Grim job prospects for loyal teachers

18:38, Feb 22 2013

At least 40 Christchurch teachers stand to lose their jobs as schools close at the end of the year under the Ministry of Education's network overhaul.

And 19 principals' jobs are on the line with just six roles available at remaining schools after the closures and mergers.

Teachers have faced a grim job market in Christchurch for the past few years, with more than 200 applications for some roles before the 2011 earthquake struck.

Branston Intermediate principal Jennifer O'Leary said the school's 26 staff, from teachers to cleaners, were on one year's notice. The school will close at the end of the year and pupils will be absorbed into Hornby High.

O'Leary is encouraging staff to look at alternative employment, concerned that if they leave it to the end of the year, they may be left out in the cold.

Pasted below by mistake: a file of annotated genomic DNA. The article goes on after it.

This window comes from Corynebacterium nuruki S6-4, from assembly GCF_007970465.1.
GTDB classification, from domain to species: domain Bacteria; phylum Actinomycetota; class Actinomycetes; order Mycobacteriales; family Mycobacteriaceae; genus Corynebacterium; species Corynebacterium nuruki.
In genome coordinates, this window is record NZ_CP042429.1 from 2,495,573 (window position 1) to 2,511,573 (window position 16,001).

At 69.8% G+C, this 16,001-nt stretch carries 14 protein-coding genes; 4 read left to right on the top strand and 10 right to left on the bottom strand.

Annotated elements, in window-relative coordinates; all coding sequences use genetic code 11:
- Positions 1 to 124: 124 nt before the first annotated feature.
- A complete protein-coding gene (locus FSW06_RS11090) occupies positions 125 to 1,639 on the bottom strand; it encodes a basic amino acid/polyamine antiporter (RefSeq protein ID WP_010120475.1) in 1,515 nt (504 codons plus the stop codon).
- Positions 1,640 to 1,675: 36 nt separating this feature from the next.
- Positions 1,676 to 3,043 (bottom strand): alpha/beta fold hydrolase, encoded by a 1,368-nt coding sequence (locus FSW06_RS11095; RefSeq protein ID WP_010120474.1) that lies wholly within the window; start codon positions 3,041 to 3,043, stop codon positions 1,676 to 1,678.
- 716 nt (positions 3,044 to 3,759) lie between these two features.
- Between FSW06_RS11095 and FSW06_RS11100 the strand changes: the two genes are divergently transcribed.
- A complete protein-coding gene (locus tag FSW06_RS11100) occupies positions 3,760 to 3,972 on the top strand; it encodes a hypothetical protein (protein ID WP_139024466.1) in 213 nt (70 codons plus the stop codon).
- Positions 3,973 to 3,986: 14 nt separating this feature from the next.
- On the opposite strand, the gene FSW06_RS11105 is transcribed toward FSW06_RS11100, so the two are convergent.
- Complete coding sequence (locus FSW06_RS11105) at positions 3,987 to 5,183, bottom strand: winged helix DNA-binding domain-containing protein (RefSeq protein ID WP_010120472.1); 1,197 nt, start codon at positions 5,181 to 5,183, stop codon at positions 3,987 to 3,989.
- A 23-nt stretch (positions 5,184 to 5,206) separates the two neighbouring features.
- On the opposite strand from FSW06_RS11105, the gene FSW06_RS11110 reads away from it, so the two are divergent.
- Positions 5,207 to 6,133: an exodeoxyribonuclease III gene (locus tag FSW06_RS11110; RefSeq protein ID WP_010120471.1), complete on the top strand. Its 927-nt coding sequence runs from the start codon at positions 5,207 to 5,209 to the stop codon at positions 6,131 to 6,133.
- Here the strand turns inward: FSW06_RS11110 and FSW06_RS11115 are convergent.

"Getting a job teaching is a lottery. I'm not sure they are going to get other jobs in this climate."


Linwood Intermediate principal Lee Walker is also encouraging his "incredibly loyal" staff to put themselves first, after two years of helping pupils through the earthquakes.

"For the last couple of years they have put school and pupils first," he said.

"Schools in the east have been under inordinate amounts of stress.

"We have three staff whose houses are still in a terrible state after the earthquakes."

The situation is different for Woolston School principal Janeane Reid.

Phillipstown School will merge onto Woolston's Ferry Rd site next year and Reid said a similar number of teachers would be needed because the roll would not be smaller.

Permanent teachers at two merging schools are "ring-fenced" - only they can apply for the jobs created at the new merger school.

However, support staff could have to reapply for jobs at the merger school, pitting them against jobseekers across the city.

Reid and Phillipstown principal Tony Simpson lose their jobs and must reapply for the one principal position.

Hornby High School principal Richard Edmundson intends to employ more teachers should proposals for the school to cater to years 7 to 13 go ahead.

Because some schools will have to add year 7 and 8 classes, as three intermediate schools close, Edmundson said there was a good chance intermediate teachers would find work in the city.

The Press